In 2010, 80% of funding for HIV programmes in sub-Saharan Africa was from donor governments.46
By comparison, South Africa, which has the most people living with HIV anywhere in the world, mostly funds its own HIV response, while Kenya, Togo and Rwanda have all doubled their HIV spending in the past few years.47
The implementation of large-scale HIV treatment and prevention programmes requires a country's health, education and infrastructure to be developed sufficiently. In many countries in sub-Saharan Africa, these limited resources were stretched previous to the HIV epidemic, and have come under increasing pressure as the epidemic has evolved. This is worsened by the acute shortage of trained healthcare professionals in the region.48
Barriers to HIV prevention in sub-Saharan Africa
Many countries in sub-Saharan Africa are dependent upon external funds and resources in order to tackle their HIV epidemics. In countries such as Uganda and Swaziland, the commitment to providing life-long HIV treatment is predicted to put huge pressure on domestic finances. In fact, in the next two decades, the cost of treatment in some countries in sub-Saharan Africa may rise to nearly three times gross domestic product (GDP).49
While external funds account for two-thirds of HIV spending in sub-Saharan Africa, two-thirds of general healthcare expenditure is sourced from domestic governments. Raising taxes has the potential to increase health expenditure in some countries but not all.50
For example, Zambia's economy is expected to grow by nearly 5% a year between 2011 and 2017, creating an additional $21.8 per capita in healthcare spending. By contrast, Swaziland has a projected growth of minus 0.1% for the same period, and therefore has very limited scope to increase domestic spending on healthcare.51 External borrowing is also an option but many countries in sub-Saharan Africa already have high levels of debt compared to their economic output.52
Social and cultural barriers
- Stigma and discrimination
HIV-related stigma and discrimination remains a major barrier to tackling the HIV and AIDS epidemic in sub-Saharan Africa. Cultural beliefs about HIV and AIDS around contamination, sexuality and religion have played a crucial role in the development of HIV-related discrimination. In many places, it is thought to have actually increased the number of HIV infections by preventing people from accessing HIV services.53
Moreover, studies have shown how healthcare workers negative and discriminatory views towards HIV-positive people are influenced by, and often similar, to those in the general population.54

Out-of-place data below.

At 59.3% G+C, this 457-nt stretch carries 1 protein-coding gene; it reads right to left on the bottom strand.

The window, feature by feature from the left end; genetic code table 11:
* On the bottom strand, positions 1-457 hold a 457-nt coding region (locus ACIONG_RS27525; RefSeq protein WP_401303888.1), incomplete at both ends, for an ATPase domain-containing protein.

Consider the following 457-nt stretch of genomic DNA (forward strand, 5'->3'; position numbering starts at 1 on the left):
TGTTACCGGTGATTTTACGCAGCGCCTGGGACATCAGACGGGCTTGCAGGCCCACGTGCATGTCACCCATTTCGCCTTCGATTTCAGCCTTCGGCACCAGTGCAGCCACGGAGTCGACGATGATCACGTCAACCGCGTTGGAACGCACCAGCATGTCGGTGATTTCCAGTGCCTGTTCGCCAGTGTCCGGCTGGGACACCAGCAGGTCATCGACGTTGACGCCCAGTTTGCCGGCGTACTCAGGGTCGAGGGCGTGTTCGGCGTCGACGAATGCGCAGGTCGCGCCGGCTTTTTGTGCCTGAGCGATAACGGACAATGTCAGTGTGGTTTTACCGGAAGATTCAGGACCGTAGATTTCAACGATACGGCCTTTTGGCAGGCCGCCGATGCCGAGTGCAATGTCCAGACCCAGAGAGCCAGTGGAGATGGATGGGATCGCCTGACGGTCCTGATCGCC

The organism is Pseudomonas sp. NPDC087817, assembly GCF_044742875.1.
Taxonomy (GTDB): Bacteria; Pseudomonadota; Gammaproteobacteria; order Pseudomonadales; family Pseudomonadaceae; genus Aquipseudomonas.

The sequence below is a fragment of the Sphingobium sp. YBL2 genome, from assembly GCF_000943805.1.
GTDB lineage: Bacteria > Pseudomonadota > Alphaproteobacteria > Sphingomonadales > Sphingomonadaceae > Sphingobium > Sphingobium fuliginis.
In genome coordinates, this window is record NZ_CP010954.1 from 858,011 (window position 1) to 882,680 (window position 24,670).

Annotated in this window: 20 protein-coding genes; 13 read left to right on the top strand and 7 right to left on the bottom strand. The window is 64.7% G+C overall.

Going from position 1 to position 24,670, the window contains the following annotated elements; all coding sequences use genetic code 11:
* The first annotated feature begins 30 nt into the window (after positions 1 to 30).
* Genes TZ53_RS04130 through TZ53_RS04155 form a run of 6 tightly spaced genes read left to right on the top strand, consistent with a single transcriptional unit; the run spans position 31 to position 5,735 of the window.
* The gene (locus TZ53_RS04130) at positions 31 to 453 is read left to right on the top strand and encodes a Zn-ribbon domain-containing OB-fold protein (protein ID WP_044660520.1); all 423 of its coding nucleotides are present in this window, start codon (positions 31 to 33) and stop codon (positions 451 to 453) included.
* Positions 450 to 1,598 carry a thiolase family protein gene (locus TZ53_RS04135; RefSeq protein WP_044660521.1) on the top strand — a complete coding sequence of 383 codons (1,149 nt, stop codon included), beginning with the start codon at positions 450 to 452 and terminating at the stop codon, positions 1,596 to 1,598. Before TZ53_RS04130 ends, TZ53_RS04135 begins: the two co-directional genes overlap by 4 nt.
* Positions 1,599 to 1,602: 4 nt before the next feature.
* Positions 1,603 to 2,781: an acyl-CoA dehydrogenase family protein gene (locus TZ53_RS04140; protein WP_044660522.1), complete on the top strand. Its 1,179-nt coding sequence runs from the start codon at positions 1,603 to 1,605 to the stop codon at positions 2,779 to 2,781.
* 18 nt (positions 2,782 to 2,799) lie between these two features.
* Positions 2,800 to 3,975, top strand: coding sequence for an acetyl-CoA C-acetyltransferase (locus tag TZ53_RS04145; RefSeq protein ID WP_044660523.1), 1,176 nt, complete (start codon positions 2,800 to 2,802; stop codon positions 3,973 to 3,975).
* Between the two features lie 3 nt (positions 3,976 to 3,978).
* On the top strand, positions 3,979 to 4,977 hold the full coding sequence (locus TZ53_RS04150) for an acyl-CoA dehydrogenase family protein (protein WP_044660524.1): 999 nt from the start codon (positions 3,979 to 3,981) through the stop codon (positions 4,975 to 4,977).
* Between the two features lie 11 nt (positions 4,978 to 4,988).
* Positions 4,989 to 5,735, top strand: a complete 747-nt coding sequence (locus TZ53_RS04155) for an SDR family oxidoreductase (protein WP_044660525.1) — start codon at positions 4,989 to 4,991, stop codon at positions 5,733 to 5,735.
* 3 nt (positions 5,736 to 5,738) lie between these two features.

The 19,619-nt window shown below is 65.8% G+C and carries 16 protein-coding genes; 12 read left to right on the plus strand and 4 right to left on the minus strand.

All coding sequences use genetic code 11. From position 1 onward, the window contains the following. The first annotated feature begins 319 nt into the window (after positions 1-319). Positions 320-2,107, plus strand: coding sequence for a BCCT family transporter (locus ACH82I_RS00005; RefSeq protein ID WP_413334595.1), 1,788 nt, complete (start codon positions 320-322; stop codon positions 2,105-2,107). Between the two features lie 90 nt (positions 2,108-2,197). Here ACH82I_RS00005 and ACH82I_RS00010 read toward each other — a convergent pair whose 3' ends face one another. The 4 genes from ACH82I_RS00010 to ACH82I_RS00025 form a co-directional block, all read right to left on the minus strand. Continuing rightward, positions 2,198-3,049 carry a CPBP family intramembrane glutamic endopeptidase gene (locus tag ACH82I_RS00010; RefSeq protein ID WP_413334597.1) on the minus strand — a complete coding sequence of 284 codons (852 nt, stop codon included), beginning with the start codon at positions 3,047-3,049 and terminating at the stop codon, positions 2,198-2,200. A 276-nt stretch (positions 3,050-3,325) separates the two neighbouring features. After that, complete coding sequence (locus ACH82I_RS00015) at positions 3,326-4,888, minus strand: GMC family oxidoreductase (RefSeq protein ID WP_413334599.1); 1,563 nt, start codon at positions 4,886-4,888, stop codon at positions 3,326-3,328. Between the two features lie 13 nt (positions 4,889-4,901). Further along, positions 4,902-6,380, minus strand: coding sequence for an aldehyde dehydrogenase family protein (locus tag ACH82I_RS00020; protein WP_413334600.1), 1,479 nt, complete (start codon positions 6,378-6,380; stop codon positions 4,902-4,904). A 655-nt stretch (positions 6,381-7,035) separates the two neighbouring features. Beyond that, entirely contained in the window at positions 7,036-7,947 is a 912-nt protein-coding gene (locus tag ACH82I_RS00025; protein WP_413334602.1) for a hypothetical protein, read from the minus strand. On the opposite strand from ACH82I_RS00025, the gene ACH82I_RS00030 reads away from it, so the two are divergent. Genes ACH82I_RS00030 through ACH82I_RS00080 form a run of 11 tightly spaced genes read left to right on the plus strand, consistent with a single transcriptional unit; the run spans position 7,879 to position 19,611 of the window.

- The status of women
Women and girls often face discrimination in terms of access to education, employment and healthcare. In this region, men often dominate sexual relationships. As a result, women cannot always practice safer sex even when they know the risks involved. Gender-based violence has been identified as a key driver of HIV transmission in the region.55
Efforts are being made to improve the situation regarding women and HIV. For example, a High-Level Taskforce on Women, Girls, Gender Equality and HIV for Eastern and Southern Africa was launched at the 16th International Conference on AIDS and STIs in Africa. It aims to improve country actions and monitor the implementation of the draft 'Windhoek Declaration for Women, Girls, Gender Equality and HIV'. The Windhoek Declaration draft (April 2011), recommends action in a number of areas including sexual and reproductive health, violence against women and HIV, as well as the law, gender and HIV.56 57
In many countries, there are laws criminalising people who expose others to HIV or transmit the virus via sexual intercourse. Supporters of criminalisation often claim they are promoting public health or justify these laws on moral grounds. However, such laws do not acknowledge the role of ART in reducing transmission risk and improving quality of life for those living with HIV.58
The past decade has seen new wave of HIV-specific criminal legislation in parts of sub-Saharan Africa. In Western Africa, a number of countries have passed such laws following a regional workshop in Chad in 2004 which aimed to develop a 'model' law on HIV and AIDS for the region.59
The law guarantees pre and post-testing counselling and anti-discrimination protections in employment and insurance for people living with HIV. However, it holds HIV-positive people responsible for disclosing their status to anyone they have sexual intercourse with as well as measures to prevent HIV transmission. If they do not, they face criminal sanctions. Under these types of laws, there is the possibility that pregnant women living with HIV could be prosecuted for transmitting the virus to their baby.60
The future of HIV and AIDS in sub-Saharan Africa
Tackling the HIV epidemic in sub-Saharan Africa is a long-term task that requires sustained effort and planning from both domestic governments and the international community. Moreover, HIV prevention campaigns that have been successful in sub-Saharan Africa need to be repeated, but also scaled up, especially in response to the 2013 World Health Organisation guidelines.
As the HIV epidemic develops, countries in sub-Saharan Africa will need to assess how to allocate what are currently limited treatment resources. There are also more fundamental barriers to overcome, particularly HIV-related stigma and discrimination, the issue of gender inequality and HIV-specific criminal legislation. Removing such barriers would encourage more people to get tested and seek out treatment, reducing the burden of HIV across the region.